“What’s the difference between training and coaching?” I asked.
Melanie was a new manager. “I’ve been to training,” she replied. “It’s scheduled, it has a curriculum, it’s disciplined. Someone thought through the sequence of learning, identified specific skills.”
“And, when you emerged from the training program, certificate of completion in hand, did that make you a high performer?”
“That’s was my impression,” Melanie said. “But, that impression turned out to be wrong. The training gave me insight into the way we do things around here, but I was certainly not a high performer.”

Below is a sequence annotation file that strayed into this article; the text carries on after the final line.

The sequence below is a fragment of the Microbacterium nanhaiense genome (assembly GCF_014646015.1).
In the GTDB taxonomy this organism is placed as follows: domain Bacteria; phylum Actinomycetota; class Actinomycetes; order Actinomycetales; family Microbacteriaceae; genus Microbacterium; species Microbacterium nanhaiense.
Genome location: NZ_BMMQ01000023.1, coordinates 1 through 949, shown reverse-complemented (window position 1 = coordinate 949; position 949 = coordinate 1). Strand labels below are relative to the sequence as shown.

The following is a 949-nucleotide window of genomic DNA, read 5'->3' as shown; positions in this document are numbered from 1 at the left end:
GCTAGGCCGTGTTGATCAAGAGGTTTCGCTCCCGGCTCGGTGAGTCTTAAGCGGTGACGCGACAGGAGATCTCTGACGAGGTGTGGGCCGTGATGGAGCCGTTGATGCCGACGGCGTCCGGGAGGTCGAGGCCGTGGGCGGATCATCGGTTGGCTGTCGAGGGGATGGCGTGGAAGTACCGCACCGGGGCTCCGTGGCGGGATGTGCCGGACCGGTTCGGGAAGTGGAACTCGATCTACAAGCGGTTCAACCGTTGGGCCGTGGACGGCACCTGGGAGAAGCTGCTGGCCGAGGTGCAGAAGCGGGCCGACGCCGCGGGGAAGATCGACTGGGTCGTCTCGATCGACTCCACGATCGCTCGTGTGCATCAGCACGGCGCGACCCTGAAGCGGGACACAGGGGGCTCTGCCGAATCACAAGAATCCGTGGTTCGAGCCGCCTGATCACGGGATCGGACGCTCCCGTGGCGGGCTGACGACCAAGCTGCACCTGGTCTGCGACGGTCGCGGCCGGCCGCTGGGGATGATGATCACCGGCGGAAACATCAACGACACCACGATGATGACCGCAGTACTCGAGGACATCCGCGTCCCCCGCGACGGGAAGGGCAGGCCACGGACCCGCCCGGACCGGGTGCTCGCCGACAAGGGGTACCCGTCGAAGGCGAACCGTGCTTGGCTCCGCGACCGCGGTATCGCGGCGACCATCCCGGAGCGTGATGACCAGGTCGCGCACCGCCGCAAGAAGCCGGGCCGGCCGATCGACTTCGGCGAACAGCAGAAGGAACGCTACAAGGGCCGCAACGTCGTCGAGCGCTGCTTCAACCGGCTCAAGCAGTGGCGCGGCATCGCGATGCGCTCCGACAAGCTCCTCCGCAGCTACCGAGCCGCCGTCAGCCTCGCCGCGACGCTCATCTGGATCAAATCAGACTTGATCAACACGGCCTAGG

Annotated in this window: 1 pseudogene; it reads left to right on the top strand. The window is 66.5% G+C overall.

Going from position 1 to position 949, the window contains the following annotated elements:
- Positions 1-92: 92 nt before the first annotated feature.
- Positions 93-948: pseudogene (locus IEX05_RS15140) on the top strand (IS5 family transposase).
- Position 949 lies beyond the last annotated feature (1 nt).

“You seem to be comfortable in what you are doing now,” I nodded. “That wasn’t the result of the training?”
“Not hardly. I learned, possessed some technical knowledge about our methods and process, but I was very much a newbie.”
“Technical knowledge, but not competence? On the other hand, you appear competent now. What happened?”
“Practice,” Melanie smiled. “Technical knowledge will only get you so far. Competence requires taking those first steps, hands on, then practice, lots of practice.”